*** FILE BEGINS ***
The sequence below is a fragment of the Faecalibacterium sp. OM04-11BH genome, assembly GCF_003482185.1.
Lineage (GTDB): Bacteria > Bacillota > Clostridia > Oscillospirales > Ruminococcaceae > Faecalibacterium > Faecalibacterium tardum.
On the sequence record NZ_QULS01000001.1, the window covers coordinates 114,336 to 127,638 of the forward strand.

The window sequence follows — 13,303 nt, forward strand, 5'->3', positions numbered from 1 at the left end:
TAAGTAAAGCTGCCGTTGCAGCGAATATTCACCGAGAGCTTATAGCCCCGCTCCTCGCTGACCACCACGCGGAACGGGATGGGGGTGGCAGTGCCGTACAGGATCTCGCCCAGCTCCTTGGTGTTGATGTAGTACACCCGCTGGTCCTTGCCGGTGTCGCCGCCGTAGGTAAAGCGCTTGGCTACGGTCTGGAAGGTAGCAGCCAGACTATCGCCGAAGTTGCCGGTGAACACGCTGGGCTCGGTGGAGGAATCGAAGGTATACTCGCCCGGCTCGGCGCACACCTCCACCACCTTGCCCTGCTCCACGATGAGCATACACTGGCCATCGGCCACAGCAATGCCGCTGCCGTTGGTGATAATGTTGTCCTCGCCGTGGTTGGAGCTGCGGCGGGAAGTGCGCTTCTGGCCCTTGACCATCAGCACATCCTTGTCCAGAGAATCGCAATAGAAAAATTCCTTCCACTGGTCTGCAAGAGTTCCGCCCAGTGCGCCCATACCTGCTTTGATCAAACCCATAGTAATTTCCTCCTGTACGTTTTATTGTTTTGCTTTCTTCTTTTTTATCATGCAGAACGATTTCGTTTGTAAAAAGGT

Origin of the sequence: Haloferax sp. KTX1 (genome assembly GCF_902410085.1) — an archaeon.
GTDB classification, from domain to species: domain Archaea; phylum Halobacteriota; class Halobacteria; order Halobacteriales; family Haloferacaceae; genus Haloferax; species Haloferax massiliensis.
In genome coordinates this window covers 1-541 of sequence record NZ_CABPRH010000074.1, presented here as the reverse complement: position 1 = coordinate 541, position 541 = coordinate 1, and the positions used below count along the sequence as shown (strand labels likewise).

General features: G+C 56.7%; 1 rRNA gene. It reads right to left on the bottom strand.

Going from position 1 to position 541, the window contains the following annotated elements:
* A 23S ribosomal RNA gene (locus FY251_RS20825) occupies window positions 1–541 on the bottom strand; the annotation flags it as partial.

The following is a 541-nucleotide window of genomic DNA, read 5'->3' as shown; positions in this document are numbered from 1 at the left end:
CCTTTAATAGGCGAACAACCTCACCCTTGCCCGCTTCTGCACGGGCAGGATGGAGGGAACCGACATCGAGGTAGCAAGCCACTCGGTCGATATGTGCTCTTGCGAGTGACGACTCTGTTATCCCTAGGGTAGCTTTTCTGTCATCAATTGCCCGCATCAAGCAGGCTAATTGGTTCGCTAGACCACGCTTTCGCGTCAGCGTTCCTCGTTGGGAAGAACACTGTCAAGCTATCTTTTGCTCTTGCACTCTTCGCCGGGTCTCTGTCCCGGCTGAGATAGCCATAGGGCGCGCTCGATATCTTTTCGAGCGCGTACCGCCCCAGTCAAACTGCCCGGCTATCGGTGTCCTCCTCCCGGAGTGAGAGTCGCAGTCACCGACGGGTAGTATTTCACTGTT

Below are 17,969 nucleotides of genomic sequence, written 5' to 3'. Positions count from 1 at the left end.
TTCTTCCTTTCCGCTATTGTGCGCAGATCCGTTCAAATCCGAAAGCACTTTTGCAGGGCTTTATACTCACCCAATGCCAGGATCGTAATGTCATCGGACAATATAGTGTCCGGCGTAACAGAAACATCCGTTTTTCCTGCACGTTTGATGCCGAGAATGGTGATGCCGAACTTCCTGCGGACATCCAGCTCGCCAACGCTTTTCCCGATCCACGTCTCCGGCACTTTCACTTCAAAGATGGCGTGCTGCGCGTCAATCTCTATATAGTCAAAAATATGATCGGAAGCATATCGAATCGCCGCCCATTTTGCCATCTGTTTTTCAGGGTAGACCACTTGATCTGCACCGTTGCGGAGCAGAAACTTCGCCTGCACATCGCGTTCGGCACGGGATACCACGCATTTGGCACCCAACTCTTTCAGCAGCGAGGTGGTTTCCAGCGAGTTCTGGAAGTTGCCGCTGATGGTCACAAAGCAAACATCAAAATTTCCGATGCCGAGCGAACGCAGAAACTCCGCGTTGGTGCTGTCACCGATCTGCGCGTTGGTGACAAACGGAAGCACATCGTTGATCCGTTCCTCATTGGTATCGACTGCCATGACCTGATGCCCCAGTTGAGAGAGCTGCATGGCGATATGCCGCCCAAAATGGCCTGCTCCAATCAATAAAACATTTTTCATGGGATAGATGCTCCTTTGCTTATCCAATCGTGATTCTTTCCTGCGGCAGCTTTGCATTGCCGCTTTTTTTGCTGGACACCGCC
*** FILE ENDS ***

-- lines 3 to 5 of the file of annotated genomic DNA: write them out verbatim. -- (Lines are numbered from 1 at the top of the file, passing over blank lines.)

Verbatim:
On the sequence record NZ_QULS01000001.1, the window covers coordinates 114,336 to 127,638 of the forward strand.

The window sequence follows — 13,303 nt, forward strand, 5'->3', positions numbered from 1 at the left end:
TAAGTAAAGCTGCCGTTGCAGCGAATATTCACCGAGAGCTTATAGCCCCGCTCCTCGCTGACCACCACGCGGAACGGGATGGGGGTGGCAGTGCCGTACAGGATCTCGCCCAGCTCCTTGGTGTTGATGTAGTACACCCGCTGGTCCTTGCCGGTGTCGCCGCCGTAGGTAAAGCGCTTGGCTACGGTCTGGAAGGTAGCAGCCAGACTATCGCCGAAGTTGCCGGTGAACACGCTGGGCTCGGTGGAGGAATCGAAGGTATACTCGCCCGGCTCGGCGCACACCTCCACCACCTTGCCCTGCTCCACGATGAGCATACACTGGCCATCGGCCACAGCAATGCCGCTGCCGTTGGTGATAATGTTGTCCTCGCCGTGGTTGGAGCTGCGGCGGGAAGTGCGCTTCTGGCCCTTGACCATCAGCACATCCTTGTCCAGAGAATCGCAATAGAAAAATTCCTTCCACTGGTCTGCAAGAGTTCCGCCCAGTGCGCCCATACCTGCTTTGATCAAACCCATAGTAATTTCCTCCTGTACGTTTTATTGTTTTGCTTTCTTCTTTTTTATCATGCAGAACGATTTCGTTTGTAAAAAGGT